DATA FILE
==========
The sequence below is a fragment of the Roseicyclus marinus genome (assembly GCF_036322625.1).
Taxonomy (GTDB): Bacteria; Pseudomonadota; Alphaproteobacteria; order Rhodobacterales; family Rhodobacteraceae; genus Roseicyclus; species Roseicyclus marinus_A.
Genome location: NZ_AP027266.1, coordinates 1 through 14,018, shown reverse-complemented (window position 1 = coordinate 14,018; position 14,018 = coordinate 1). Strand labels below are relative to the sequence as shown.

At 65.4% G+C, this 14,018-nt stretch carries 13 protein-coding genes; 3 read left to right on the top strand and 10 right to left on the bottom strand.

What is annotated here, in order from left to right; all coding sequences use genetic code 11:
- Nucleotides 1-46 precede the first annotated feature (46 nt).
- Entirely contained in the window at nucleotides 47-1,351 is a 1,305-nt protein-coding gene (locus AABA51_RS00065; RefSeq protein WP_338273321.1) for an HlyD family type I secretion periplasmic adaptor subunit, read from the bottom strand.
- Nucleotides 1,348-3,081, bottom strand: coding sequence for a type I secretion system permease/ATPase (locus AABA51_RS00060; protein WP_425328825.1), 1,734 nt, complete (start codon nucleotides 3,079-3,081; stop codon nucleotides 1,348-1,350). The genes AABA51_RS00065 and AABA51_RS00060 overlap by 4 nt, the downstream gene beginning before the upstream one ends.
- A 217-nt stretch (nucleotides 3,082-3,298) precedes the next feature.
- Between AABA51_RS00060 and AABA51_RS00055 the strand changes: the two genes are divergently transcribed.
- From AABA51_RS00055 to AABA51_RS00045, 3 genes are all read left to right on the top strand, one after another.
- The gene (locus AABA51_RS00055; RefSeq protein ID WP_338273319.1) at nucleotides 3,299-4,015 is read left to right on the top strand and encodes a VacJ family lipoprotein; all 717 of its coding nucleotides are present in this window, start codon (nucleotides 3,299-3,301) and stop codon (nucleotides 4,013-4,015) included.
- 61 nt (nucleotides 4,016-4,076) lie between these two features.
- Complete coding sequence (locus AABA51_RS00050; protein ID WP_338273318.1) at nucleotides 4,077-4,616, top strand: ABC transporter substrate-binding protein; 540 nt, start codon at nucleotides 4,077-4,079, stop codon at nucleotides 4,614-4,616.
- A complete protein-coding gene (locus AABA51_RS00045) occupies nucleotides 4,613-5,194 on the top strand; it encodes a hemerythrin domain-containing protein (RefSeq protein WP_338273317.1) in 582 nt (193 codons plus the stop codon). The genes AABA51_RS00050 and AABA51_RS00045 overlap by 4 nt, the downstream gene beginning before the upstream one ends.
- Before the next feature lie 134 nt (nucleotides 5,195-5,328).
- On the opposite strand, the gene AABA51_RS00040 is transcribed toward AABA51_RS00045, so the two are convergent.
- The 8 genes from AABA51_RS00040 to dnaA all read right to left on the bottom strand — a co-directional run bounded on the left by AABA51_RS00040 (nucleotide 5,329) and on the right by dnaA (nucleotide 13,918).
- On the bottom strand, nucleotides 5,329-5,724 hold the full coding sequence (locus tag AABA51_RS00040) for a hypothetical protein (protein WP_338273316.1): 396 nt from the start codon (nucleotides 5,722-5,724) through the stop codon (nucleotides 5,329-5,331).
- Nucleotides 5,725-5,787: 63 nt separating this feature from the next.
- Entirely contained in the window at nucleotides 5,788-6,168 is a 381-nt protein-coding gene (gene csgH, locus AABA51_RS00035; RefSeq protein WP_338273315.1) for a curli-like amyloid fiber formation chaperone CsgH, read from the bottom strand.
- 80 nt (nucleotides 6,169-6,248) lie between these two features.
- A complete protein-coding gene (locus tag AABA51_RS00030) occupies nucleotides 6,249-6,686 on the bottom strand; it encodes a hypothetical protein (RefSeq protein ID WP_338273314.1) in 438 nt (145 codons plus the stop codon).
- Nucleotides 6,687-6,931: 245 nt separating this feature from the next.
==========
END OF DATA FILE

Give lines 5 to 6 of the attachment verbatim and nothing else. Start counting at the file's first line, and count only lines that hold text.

What is annotated here, in order from left to right; all coding sequences use genetic code 11:
- Nucleotides 1-46 precede the first annotated feature (46 nt).